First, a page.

“You teach people how to treat you.” 

Dangit. I so wish that weren’t true. 

Seriously, that’s one of the most sobering thoughts I’ve ever stumbled upon in the world of recovery and psychology and healing and wholeness.  

Every day of my life, I taught the people around me how I wanted to be treated and what I would consider to be acceptable behavior. 

I taught them this by not speaking up when hurt. I taught them this by staying in the room. I taught them this by reacting the same way each time. I taught them this by remaining in relationships fraught with toxicity. I taught them this by coming back for more.  

I taught them. 

I hate this thought process, obviously, because it places the responsibility squarely on my own shoulders for years of heartache.  

I won’t go into the tiny details like I was convinced I couldn’t leave and such, because frankly, that’s not the point. 

Staying or leaving, I could have chosen other ways to deal with things. 

I’m thinking about this now because I’m looking at my children differently. I’ve got three years left with my daughter under my roof, four years left with my son.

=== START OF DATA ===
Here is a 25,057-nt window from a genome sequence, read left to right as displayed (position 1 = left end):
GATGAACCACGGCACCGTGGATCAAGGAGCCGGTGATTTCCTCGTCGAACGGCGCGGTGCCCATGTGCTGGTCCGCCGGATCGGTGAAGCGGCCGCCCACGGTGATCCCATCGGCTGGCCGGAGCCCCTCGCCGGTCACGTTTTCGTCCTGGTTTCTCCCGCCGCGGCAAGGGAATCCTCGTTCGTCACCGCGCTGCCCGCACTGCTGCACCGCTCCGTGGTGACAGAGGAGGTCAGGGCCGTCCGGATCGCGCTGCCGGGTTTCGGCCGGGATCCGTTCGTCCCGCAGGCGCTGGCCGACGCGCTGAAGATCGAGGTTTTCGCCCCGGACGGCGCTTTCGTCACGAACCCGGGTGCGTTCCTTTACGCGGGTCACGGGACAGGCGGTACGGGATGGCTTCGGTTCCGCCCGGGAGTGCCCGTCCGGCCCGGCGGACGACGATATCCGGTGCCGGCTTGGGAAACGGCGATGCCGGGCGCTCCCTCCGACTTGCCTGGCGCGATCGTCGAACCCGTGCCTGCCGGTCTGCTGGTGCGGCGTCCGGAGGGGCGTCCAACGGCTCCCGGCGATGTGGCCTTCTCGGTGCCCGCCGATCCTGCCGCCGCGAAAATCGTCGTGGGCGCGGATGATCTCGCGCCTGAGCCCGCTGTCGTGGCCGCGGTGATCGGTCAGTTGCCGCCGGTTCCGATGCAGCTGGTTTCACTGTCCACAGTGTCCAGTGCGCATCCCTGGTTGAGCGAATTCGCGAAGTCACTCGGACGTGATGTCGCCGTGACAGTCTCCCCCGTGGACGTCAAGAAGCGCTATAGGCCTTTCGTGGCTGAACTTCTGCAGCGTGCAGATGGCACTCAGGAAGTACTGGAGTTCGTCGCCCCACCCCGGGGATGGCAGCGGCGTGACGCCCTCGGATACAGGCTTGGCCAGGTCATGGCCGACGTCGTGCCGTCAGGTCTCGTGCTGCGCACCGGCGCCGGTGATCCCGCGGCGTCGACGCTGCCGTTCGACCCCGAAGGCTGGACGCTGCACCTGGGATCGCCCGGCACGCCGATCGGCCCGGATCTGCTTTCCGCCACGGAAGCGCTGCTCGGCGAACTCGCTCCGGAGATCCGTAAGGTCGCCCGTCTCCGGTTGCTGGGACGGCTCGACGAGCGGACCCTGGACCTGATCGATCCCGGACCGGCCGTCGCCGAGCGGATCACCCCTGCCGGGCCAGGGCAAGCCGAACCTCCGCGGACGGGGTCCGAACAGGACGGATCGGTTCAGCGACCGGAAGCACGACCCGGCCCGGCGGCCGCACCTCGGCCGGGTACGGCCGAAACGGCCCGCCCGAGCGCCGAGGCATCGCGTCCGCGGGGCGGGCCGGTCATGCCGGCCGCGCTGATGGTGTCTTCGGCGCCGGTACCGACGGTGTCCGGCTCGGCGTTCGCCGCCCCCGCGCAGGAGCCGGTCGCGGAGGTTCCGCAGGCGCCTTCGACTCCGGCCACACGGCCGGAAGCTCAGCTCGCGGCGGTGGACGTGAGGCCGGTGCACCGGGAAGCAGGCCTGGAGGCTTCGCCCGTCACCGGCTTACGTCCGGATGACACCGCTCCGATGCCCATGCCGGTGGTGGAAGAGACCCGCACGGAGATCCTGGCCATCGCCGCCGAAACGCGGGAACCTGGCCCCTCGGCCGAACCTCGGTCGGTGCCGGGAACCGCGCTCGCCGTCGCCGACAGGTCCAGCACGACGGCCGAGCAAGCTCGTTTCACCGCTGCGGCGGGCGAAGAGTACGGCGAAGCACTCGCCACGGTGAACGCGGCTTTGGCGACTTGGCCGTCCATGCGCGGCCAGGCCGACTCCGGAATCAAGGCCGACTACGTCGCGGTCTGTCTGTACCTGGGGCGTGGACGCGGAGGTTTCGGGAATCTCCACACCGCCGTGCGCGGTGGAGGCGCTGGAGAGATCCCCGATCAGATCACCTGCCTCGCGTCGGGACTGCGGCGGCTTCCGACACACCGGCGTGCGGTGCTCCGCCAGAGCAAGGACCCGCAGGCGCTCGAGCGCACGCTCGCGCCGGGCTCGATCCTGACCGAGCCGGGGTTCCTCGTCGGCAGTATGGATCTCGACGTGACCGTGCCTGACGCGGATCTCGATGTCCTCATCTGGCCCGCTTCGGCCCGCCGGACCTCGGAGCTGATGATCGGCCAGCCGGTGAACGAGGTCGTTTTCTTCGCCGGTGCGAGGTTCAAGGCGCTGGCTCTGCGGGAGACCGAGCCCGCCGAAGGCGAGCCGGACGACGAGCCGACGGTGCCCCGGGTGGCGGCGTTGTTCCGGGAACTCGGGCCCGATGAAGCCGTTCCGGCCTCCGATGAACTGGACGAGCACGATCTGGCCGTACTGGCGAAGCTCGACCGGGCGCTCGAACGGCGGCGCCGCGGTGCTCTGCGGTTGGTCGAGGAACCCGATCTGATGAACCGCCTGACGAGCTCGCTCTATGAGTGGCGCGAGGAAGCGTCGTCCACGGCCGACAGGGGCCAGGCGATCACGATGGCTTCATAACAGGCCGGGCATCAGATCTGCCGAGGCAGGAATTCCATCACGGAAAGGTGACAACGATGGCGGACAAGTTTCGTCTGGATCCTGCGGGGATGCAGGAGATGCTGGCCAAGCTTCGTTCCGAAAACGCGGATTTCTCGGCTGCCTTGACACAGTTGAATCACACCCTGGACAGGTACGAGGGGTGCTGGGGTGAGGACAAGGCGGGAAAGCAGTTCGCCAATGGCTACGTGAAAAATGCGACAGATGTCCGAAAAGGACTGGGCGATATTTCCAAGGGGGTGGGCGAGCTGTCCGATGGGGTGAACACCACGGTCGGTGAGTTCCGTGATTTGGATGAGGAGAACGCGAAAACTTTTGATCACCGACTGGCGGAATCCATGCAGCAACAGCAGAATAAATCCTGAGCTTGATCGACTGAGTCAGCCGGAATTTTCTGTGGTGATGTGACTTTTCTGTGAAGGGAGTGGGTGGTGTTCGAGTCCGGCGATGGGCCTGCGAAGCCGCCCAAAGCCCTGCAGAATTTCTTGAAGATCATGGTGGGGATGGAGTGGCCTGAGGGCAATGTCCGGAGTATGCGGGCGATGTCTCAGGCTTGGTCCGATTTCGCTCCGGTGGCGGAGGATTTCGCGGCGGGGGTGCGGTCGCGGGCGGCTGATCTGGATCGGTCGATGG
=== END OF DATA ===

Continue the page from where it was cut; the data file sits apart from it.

I look at my daughter and want a different life, a different set of relationships, for her. I want her to know not to jump into the cycle of harm and stay there. I want her to know what to look for, what to stay away from, what it’s okay to say no to. I want her to know what she can and cannot expect a relationship to do for her, what she can and cannot expect of herself in a relationship. 

And I look at my son and want different choices, a different set of standards, for him. I want him to know how to treat people, especially women. I want him to know that a needy woman cannot be rescued by another human. (Bless all our needy hearts!, but we can’t.) I want him to know what it looks like to honor and cherish. I want him to know that there is another way, that his past does not have to define his present or his future.  

I want them both to know that God wants so much more for them and from them compared to what they’ve seen. That God makes it quite clear how we should treat others and therefore, how we should expect to be treated. That yes, we are to turn the other cheek, but not to the detriment of our souls and hearts and minds.  

So today I will show my children how I am to be treated and in turn, they hopefully will begin to see the same for themselves.

If this post helped you, I would encourage you to check out “Surviving in a Difficult Christian Marriage”, found here.


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